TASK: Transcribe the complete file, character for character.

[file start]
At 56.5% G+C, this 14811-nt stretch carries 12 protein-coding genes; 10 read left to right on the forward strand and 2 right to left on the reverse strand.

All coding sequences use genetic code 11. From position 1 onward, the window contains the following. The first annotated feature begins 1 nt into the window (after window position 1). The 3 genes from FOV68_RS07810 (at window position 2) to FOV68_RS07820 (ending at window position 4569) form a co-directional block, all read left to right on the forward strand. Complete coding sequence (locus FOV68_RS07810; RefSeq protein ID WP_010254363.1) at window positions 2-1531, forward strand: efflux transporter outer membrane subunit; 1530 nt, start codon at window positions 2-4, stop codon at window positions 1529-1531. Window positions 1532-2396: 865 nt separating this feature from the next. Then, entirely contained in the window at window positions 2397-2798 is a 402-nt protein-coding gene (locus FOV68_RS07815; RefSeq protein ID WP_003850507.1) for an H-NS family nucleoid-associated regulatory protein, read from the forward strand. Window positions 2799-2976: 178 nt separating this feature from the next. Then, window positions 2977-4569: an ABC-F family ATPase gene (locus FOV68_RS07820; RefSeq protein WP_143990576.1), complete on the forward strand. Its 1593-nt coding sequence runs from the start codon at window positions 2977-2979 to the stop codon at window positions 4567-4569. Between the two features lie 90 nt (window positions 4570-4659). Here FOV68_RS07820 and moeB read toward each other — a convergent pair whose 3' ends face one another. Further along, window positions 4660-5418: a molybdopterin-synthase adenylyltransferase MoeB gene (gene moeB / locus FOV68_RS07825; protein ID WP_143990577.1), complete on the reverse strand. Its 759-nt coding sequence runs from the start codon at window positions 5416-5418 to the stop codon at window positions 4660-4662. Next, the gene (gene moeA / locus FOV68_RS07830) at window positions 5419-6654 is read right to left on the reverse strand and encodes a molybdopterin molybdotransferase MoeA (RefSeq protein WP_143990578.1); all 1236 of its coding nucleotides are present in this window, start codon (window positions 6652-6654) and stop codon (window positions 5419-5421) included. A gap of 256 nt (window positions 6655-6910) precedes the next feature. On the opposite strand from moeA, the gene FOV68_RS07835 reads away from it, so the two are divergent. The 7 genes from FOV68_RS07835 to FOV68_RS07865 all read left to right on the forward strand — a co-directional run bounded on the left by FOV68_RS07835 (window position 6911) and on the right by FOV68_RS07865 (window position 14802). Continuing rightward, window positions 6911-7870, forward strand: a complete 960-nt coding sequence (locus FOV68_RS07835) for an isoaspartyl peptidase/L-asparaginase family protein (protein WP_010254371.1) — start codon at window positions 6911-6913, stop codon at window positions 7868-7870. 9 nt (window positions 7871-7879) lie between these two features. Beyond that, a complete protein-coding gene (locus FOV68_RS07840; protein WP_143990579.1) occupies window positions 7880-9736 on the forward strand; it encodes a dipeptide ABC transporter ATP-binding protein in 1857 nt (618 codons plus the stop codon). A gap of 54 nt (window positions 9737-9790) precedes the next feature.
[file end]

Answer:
At 56.5% G+C, this 14811-nt stretch carries 12 protein-coding genes; 10 read left to right on the forward strand and 2 right to left on the reverse strand.

All coding sequences use genetic code 11. From position 1 onward, the window contains the following. The first annotated feature begins 1 nt into the window (after window position 1). The 3 genes from FOV68_RS07810 (at window position 2) to FOV68_RS07820 (ending at window position 4569) form a co-directional block, all read left to right on the forward strand. Complete coding sequence (locus FOV68_RS07810; RefSeq protein ID WP_010254363.1) at window positions 2-1531, forward strand: efflux transporter outer membrane subunit; 1530 nt, start codon at window positions 2-4, stop codon at window positions 1529-1531. Window positions 1532-2396: 865 nt separating this feature from the next. Then, entirely contained in the window at window positions 2397-2798 is a 402-nt protein-coding gene (locus FOV68_RS07815; RefSeq protein ID WP_003850507.1) for an H-NS family nucleoid-associated regulatory protein, read from the forward strand. Window positions 2799-2976: 178 nt separating this feature from the next. Then, window positions 2977-4569: an ABC-F family ATPase gene (locus FOV68_RS07820; RefSeq protein WP_143990576.1), complete on the forward strand. Its 1593-nt coding sequence runs from the start codon at window positions 2977-2979 to the stop codon at window positions 4567-4569. Between the two features lie 90 nt (window positions 4570-4659). Here FOV68_RS07820 and moeB read toward each other — a convergent pair whose 3' ends face one another. Further along, window positions 4660-5418: a molybdopterin-synthase adenylyltransferase MoeB gene (gene moeB / locus FOV68_RS07825; protein ID WP_143990577.1), complete on the reverse strand. Its 759-nt coding sequence runs from the start codon at window positions 5416-5418 to the stop codon at window positions 4660-4662. Next, the gene (gene moeA / locus FOV68_RS07830) at window positions 5419-6654 is read right to left on the reverse strand and encodes a molybdopterin molybdotransferase MoeA (RefSeq protein WP_143990578.1); all 1236 of its coding nucleotides are present in this window, start codon (window positions 6652-6654) and stop codon (window positions 5419-5421) included. A gap of 256 nt (window positions 6655-6910) precedes the next feature. On the opposite strand from moeA, the gene FOV68_RS07835 reads away from it, so the two are divergent. The 7 genes from FOV68_RS07835 to FOV68_RS07865 all read left to right on the forward strand — a co-directional run bounded on the left by FOV68_RS07835 (window position 6911) and on the right by FOV68_RS07865 (window position 14802). Continuing rightward, window positions 6911-7870, forward strand: a complete 960-nt coding sequence (locus FOV68_RS07835) for an isoaspartyl peptidase/L-asparaginase family protein (protein WP_010254371.1) — start codon at window positions 6911-6913, stop codon at window positions 7868-7870. 9 nt (window positions 7871-7879) lie between these two features. Beyond that, a complete protein-coding gene (locus FOV68_RS07840; protein WP_143990579.1) occupies window positions 7880-9736 on the forward strand; it encodes a dipeptide ABC transporter ATP-binding protein in 1857 nt (618 codons plus the stop codon). A gap of 54 nt (window positions 9737-9790) precedes the next feature.